December 18, 2011

Daikon Rolled with Meat, etc./大根の肉巻きなど

As part of supper tonight, I made daikon rolled with meat and other deep-fried items.

First, a photo of snow on the road just in front of my house yesterday morning:
I "roasted" some of the hatomugi (Job's Tears) given by my father in the toaster oven.
That's another story.

I made "sweet potato" with a little help from my daughter.
That's another story, too.

Make ten sheets of daikon measuring approx. 10 x 8 x 0.3 cm. Put them in a bowl, add some (1 tsp salt) salt, rub well, and let stand. Roll each sheet with a thin slice of pork.
約10 x 8 x 0.3 cmの薄い大根のシートを作ります。ボールに入れ、塩を少々(小さじ1)入れ、よくもみ、放置します。各シートを豚の薄切りと一緒に巻きます。
I know that my children wouldn't be satisfied with the niku maki alone, so I made french fries (called fried potato in japanese), too.
And, meat balls, too.
Ground pork + grated ginger + one egg + potato starch + some salt

Sprinkle some pepper (but no salt, because the daikon sheets are already salted) on the rolls, dust with flour, coat with beaten egg, and coat with panko.
Deep-fry for 3-4 min. at 180C.
I had mine with tonkatsu sauce and lemon juice.


gardenerat60 said...

Hi, Out of curiosity I had peeped into your blog. I hardly know about Japanese cusine, and wanted to explore it. Most of the names are new to me, but Job'tears, looked very nice indeed.

Sissi said...

Hiroyuki both the rolls and the balls look terrific! (not to mention the fried potatoes). Your making-of photos are excellent!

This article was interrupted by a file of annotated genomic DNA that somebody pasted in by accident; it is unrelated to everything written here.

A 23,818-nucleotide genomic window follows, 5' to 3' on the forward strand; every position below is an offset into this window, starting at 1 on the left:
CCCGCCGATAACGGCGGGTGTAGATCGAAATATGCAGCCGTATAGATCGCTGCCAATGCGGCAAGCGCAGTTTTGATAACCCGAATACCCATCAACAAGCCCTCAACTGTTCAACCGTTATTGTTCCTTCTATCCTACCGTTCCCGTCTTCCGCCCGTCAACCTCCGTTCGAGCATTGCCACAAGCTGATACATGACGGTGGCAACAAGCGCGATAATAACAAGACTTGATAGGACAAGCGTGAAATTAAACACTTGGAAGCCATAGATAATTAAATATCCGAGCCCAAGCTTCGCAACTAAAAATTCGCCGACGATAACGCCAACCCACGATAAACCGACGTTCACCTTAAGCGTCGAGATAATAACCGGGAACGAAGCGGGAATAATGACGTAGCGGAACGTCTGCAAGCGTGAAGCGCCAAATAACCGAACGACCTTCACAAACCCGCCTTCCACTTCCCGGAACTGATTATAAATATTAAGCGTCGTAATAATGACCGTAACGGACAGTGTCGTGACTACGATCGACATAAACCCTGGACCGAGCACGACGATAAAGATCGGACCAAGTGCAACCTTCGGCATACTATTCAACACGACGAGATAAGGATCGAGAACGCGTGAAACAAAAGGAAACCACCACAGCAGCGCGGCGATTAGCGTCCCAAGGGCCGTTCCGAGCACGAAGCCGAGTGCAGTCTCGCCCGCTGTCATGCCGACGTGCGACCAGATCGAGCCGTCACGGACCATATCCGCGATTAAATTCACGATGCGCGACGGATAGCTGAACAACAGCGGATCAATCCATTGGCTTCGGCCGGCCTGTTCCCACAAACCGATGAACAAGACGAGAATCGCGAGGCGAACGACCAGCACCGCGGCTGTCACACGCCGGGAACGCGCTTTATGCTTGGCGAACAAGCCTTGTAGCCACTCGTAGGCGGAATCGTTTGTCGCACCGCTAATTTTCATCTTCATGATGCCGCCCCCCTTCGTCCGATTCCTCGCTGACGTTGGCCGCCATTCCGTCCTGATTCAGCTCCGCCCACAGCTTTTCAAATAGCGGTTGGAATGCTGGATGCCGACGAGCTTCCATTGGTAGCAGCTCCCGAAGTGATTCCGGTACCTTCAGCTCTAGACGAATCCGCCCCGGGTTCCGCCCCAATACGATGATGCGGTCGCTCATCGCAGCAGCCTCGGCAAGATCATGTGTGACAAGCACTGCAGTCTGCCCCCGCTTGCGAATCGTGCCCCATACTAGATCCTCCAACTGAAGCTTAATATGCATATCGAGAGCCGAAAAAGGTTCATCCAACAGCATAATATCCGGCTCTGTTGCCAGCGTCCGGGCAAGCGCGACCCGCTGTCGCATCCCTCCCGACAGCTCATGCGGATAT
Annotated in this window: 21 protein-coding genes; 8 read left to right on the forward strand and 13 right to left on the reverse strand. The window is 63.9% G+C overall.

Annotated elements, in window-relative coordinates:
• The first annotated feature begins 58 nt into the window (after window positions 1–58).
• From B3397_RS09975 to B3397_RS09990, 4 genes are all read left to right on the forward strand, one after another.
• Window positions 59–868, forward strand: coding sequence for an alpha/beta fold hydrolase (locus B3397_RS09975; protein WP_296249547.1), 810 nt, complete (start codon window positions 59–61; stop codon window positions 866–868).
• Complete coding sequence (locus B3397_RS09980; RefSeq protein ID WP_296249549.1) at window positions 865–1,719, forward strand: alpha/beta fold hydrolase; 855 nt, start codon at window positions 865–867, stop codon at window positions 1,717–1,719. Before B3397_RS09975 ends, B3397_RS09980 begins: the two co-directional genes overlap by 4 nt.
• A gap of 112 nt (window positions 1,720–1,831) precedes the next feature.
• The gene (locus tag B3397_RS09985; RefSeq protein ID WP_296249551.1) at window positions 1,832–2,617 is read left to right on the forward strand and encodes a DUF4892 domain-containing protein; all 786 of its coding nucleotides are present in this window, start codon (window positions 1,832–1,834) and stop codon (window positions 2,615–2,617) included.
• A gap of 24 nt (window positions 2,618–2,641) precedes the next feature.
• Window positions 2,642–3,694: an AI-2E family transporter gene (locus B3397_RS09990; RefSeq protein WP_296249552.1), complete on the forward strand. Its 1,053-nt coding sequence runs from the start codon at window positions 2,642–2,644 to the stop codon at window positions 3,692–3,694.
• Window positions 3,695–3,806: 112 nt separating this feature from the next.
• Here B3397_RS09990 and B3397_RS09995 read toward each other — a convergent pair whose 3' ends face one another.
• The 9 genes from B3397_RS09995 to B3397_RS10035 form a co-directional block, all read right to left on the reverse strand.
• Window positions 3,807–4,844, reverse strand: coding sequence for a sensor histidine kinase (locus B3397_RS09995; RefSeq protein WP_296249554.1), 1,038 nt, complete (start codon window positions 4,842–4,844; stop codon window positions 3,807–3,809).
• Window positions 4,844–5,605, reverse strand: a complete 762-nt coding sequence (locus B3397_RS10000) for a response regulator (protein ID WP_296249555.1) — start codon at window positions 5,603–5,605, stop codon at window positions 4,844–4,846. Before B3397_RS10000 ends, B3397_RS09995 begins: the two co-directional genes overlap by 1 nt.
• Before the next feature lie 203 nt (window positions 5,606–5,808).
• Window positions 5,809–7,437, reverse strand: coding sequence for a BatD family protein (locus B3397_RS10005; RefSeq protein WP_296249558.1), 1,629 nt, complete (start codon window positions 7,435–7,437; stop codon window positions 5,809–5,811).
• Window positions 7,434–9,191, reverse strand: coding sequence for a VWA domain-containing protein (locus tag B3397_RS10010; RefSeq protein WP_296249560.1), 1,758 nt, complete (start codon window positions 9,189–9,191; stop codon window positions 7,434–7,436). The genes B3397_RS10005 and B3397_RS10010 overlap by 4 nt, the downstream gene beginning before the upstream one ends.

It's the first time I read about Job's Tears, so I have checked it at wikipedia. Apparently it is used in Japan to make vinegar. Is it true? I am very curious about what you will do with it!

Hiroyuki said...

gardenerat60: Thanks for peeing into my blog from India! I'm sure that there are other wonderful blogs and sites on Japanese cuisine that will interest you. Come to my blog if you want to see ordinary, sometimes somewhat mediore Japanese dishes!

Hiroyuki said...

Sissi: You can make vinegar from fruits including persimmons and grains including hatomugi, but I just wanted to make hatomugi cha (= tea), similar to mugi cha (barley tea).

Sissi said...

Thank you! It sounds very intriguing!

muskratbyte said...

Beautiful snow!!!! I don't see a lot of it in Texas. I do need to find a frying pot like the one you have, I fry very infrequently, but it would still be nice to have.

Hiroyuki said...

muskratbyte: A cast iron pot especially for deep-frying is something you will want to have if you want to make decent tempura, tonkatsu, and other deep-fried items.

No one here likes snow, except children...

Rhizowen said...


I am very interested to see that you have hatomugi! I understand that it is often made into a beverage or sometimes eaten in the yuuki form by people following a macrobiotic diet. How did you use it?

I would like to try growing this plant in the UK. Although our climate is quite cold, the ornamental variety which we call Job's tears generally grows quite well. Do you know it is possible to purchase small qauntities of seeds of hatomugi varieties from northern Japan? I hear that some good ones grow in Hokkaido.

Hiroyuki said...

Rhizowen: I just used it to make tea.
Hatomugi is often cooked with rice, as you say, but I don't have the necessary equipment.

Sorry, I don't know the availability of Japanese hatomugi varieties in your country. I did some googling and found that the variety "Okhotsk 1 Go" can be grown in Southern Hokkaido.

Rhizowen said...

Thanks Hiroyuki

I'll investigate further that variety.

There are some people in UK growing Japanese vegetables for sale commercially. I haven't visited, but maybe one day when I'm in the area I will

Hiroyuki said...

Rhizowen: Thanks for the link.

I think your investigation will be facilitated by sending an inquiry to that firm.

Anyway, I hope you find your hatomugi seeds soon!